Brokenshire blocks 'undeliverable' 1,200-home Cheshire scheme

The housing secretary has refused a planning appeal for a 1,200-home development in Cheshire, after agreeing with a planning inspector that it was 'very difficult to see how the scheme can be regarded as deliverable' because of site ownership issues.

Housing secretary James Brokenshire
Housing secretary James Brokenshire

Developer Satnam Millennium had appealed against the decision of Warrington Borough Council to refuse its plans for the homes, employment and retail space, a school and supporting infrastructure on the site at Peel Hall, Warrington.

Following an appeal, a planning inspector recommended that the plans be refused. A decision letter issued on behalf of the housing secretary James Brokenshire this afternoon agreed with this conclusion.

The letter said that Brokenshire had found that the council was unable to demonstrate a five year housing land supply, as required by the National Planning Policy Framework (NPPF). As such, he concluded, the NPPF’s presumption in favour of sustainable development applied.

The letter said that the secretary of state was "not satisfied that there would be no adverse impacts on the efficiency and safety of the local and strategic network or on local air quality, and he gives significant weight to these factors".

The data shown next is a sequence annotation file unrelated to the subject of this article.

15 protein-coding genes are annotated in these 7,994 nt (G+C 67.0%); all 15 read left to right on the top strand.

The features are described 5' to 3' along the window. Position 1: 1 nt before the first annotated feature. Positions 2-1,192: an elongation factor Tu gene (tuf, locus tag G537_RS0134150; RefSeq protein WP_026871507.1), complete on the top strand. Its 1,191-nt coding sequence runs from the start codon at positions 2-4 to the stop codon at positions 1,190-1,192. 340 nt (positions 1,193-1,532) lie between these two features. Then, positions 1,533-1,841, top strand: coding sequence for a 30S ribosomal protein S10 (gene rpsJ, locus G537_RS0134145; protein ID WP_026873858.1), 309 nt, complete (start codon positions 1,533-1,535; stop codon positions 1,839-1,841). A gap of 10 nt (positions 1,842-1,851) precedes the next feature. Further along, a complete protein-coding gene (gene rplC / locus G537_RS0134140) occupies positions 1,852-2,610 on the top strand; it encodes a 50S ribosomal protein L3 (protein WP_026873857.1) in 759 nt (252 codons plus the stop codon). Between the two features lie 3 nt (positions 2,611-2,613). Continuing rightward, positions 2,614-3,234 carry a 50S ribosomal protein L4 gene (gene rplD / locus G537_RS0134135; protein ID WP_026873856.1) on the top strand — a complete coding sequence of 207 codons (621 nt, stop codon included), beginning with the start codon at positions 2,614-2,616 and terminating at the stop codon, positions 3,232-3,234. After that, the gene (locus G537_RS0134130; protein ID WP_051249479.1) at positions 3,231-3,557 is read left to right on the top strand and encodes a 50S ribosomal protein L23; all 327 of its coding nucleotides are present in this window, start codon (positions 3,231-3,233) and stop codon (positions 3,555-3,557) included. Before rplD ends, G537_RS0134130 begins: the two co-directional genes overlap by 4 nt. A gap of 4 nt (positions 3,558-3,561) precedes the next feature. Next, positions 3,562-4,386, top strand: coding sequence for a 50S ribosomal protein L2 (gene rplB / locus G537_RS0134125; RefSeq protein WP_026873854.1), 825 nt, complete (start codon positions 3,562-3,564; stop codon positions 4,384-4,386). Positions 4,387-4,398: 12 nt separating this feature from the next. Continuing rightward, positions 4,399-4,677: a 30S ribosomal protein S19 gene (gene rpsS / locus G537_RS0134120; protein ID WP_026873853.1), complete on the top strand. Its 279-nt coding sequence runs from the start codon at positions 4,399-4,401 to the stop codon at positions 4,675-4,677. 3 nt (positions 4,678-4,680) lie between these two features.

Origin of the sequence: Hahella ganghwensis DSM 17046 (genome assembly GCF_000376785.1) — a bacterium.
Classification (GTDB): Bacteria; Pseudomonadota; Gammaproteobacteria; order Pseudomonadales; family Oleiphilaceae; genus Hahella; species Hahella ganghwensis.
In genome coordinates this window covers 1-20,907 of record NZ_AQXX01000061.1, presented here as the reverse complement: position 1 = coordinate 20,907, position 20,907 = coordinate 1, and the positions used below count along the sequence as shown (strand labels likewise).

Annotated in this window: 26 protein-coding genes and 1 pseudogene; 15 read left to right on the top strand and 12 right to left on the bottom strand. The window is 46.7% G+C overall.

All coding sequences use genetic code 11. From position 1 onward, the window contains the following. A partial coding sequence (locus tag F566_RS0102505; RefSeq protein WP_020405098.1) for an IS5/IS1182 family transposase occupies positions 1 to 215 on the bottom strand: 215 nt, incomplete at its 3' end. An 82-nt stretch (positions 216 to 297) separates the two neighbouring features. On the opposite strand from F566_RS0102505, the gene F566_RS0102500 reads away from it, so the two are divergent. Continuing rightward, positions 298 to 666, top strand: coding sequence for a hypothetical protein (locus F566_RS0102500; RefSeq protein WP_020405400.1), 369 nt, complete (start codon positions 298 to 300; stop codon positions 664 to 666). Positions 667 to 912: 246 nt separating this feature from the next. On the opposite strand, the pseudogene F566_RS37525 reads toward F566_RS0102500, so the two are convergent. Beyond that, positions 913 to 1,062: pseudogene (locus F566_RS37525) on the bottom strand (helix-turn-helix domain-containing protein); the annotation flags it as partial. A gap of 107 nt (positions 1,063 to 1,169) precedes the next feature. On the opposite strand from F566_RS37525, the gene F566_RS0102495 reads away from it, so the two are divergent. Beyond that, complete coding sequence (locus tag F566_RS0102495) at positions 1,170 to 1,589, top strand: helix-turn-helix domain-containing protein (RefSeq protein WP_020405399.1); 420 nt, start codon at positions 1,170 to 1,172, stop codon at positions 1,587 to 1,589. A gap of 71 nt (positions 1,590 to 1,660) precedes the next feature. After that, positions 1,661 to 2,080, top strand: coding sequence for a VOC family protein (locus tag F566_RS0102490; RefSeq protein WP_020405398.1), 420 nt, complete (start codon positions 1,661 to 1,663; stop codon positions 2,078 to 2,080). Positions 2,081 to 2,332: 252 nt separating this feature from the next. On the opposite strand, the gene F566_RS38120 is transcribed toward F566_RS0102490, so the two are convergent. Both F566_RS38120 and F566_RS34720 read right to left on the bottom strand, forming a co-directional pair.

However, the letter said that, "of even greater weight" than this was "the fact that he considers that the scheme is not deliverable as proposed".

The letter said Brokenshire agreed with the inspector that, without any evidence that a playing field site is available for the development proposed, "it is very difficult to see how the scheme can be regarded as deliverable as there is no reason to consider that the site would necessarily be sold to the appellant or that it would come forward as part of, or linked to, this scheme".

The letter said Brokenshire recognised that, "if the scheme were to be considered deliverable, the fact that it could provide up to 1,200 dwellings, 30 per cent of which would be affordable, would attract significant weight".

However, the letter concluded, Brokenshire considered that "the merits of the scheme need to be left for further consideration once the issue of control over all parts of the site has been resolved and it becomes capable of implementation".

Earlier this weekBrokenshire rejected a housing association's appeal against a council's refusal of its plans for the 366-home redevelopment of a west London housing estate, after he concluded that the resulting net loss of social housing would be unacceptable.

Earlier in December, the minister rejected an appeal seeking planning permission for 203 homes in Milton Keynes, against an inspector's recommendation for approval, citing concerns about the low density of the proposals.


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